Industry News

Indo-Pacific Economic Framework for Prosperity Implemented

Feb. 13, 2024
By: Chaney A. Finn

The Indo-Pacific Economic Framework for Prosperity (IPEF) is a United States-led initiative intended to strengthen ties in the Indo-Pacific and unify countries against non-market influences and aggressive trade policies exhibited by the largest economy in the region, China. This initiative is facilitated by four policy pillars consisting of connected economy focused on labor, environment, and competition; resilient economy covering supply chain resilience; clean economy for infrastructure and decarbonization; and fair economy to address tax and anti-corruption topics. Interestingly, it is not a “free trade agreement” in that there is no market access provision.  

Participating members consisting of the United States, Australia, Brunei, India, Indonesia, Japan, the Republic of Korea, Malaysia, New Zealand, the Philippines, Singapore, Thailand, and Vietnam participated virtually in the first meeting In May 2023 and signed an IPEF agreement in November 2023. Recently, the U.S. Department of Commerce announced the IPEF will officially take effect on February 24, 2024. Observers may recognize that the IPEF encompasses many of the same countries as the Trans-Pacific Partnership (TPP) free trade agreement negotiated by the Obama Administration and rejected by the Trump Administration. The IPEF is seeking some of the benefits of TPP without the free trade provisions.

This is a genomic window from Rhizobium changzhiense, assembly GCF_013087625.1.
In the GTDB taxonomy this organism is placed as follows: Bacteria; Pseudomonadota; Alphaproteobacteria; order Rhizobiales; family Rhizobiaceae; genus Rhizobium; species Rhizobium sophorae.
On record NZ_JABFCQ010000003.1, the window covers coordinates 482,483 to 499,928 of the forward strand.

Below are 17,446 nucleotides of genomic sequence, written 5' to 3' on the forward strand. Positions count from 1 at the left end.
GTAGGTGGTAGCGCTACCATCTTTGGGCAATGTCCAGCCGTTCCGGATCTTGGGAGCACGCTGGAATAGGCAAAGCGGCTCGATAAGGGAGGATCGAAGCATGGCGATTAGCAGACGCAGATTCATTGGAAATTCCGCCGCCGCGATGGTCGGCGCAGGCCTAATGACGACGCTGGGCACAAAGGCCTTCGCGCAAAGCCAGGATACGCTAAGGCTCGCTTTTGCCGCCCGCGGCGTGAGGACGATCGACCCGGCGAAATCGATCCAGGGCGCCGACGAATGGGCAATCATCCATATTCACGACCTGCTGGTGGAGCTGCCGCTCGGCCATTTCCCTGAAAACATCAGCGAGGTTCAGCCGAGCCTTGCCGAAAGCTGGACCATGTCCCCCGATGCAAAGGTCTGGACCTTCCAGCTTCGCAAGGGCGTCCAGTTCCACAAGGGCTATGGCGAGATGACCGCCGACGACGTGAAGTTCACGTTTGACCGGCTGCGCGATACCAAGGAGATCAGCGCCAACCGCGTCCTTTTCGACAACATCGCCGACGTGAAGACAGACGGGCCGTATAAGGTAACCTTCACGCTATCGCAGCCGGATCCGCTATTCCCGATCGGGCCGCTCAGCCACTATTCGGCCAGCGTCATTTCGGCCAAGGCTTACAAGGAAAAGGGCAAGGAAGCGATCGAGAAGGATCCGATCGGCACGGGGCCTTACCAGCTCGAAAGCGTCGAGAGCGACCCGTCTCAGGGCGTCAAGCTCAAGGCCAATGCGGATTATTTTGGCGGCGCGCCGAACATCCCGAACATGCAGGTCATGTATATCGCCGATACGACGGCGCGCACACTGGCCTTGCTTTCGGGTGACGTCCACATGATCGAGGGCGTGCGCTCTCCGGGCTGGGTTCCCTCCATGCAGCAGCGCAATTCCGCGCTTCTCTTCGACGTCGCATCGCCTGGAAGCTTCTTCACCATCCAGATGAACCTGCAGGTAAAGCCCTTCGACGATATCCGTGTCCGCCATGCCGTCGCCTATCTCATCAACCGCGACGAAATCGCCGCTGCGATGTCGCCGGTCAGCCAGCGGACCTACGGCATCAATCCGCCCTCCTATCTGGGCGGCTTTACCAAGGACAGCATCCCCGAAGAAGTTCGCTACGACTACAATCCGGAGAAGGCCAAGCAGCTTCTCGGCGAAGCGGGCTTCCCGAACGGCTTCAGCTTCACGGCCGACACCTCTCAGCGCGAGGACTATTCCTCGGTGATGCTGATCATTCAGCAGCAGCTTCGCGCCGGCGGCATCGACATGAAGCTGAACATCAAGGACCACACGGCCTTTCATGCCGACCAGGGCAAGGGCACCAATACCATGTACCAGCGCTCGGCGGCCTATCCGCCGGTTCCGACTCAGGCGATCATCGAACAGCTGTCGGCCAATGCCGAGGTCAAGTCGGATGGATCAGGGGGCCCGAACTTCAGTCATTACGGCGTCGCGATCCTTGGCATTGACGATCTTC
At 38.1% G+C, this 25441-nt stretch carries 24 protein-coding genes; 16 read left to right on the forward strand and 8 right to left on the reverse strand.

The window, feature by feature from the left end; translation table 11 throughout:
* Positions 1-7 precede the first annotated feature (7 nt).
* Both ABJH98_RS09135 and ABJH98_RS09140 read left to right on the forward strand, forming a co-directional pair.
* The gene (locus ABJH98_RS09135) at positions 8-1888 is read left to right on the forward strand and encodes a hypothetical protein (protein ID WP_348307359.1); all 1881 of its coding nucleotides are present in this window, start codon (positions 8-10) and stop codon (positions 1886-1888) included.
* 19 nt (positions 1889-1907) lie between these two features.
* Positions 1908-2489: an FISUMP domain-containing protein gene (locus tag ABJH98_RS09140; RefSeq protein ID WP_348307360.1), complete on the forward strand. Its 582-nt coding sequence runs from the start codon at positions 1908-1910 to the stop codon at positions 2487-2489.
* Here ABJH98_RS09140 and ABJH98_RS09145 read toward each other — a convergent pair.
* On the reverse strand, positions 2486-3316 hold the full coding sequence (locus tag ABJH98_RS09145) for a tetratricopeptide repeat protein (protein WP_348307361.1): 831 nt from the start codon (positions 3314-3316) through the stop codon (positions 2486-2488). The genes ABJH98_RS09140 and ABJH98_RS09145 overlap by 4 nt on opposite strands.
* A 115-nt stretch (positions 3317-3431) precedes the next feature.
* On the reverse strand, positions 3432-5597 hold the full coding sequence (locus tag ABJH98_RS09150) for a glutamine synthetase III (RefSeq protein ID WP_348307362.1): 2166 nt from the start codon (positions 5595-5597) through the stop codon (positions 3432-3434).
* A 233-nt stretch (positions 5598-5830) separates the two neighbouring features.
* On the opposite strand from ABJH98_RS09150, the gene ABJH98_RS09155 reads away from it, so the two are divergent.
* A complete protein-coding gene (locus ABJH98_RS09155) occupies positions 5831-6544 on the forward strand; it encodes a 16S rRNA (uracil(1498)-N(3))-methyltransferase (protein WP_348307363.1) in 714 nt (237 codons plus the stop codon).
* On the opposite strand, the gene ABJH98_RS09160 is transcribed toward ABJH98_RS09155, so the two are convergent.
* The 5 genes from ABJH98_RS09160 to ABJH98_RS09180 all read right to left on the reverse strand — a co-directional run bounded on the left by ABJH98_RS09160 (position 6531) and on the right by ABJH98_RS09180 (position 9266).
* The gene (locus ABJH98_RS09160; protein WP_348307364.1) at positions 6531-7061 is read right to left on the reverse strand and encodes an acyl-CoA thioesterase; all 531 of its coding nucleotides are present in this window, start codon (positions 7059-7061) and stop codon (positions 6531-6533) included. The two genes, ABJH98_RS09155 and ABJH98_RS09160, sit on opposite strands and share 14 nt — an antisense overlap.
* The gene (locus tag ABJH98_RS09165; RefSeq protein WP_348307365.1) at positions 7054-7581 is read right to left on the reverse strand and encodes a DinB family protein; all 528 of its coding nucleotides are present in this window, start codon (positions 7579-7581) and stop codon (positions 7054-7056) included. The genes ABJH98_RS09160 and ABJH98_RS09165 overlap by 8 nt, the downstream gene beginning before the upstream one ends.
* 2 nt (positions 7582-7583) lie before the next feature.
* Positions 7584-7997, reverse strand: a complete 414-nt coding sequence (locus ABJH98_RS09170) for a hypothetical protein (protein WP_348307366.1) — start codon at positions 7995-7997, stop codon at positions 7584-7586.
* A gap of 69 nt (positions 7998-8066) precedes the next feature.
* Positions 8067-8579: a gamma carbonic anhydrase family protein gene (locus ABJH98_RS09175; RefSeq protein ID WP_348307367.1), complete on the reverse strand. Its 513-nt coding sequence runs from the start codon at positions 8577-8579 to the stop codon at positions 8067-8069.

Once in effect, three supply chain bodies will be established under Pillar II (resilient economy covering supply chain resilience) to form the Supply Chain Council, Crisis Response Network, and Labor Rights Advisory Board. The announcement outlined the following deadlines:

  • March 25 - Identify the representatives to the Agreement’s three supply chain bodies;
  • April 24 - Select the Chair of each of the supply chain bodies;
  • June 23 - Adopt terms of reference for each body;
  • June 23 - Identify and notify partners of each country’s list of critical sectors and key goods for cooperation under the Agreement for each country; and
  • August 22 – Develop guidelines for the facility-specific reporting mechanism on labor rights inconsistencies in IPEF supply chains.

The framework is intended to strengthen U.S. economic ties in the region, as well as help build resiliency into supply chains that faltered under the pressure of the pandemic. Nevertheless, the IPEF has been criticized for not containing free trade/market access provisions. It should be noted that these provisions were the heart of the rejected TPP, which the remaining TPP countries implemented under a slightly different name without the United States. It is not clear whether the IPEF countries would have been willing to negotiate another free trade agreement with the United States in an election year.

This framework has also come under fire, as has similar recent agreements, that the USTR lacks the Constitutional authority to enter the U.S. into trade agreements without Congressional approval. Similar agreements were notably to secure critical mineral and semiconductor supply chains that pose significant economic and national security implications.

If you have any questions about global trade developments, trade in the Indo-Pacific region, or utilizing trade agreements do not hesitate to contact any attorney at Barnes, Richardson & Colburn, LLP.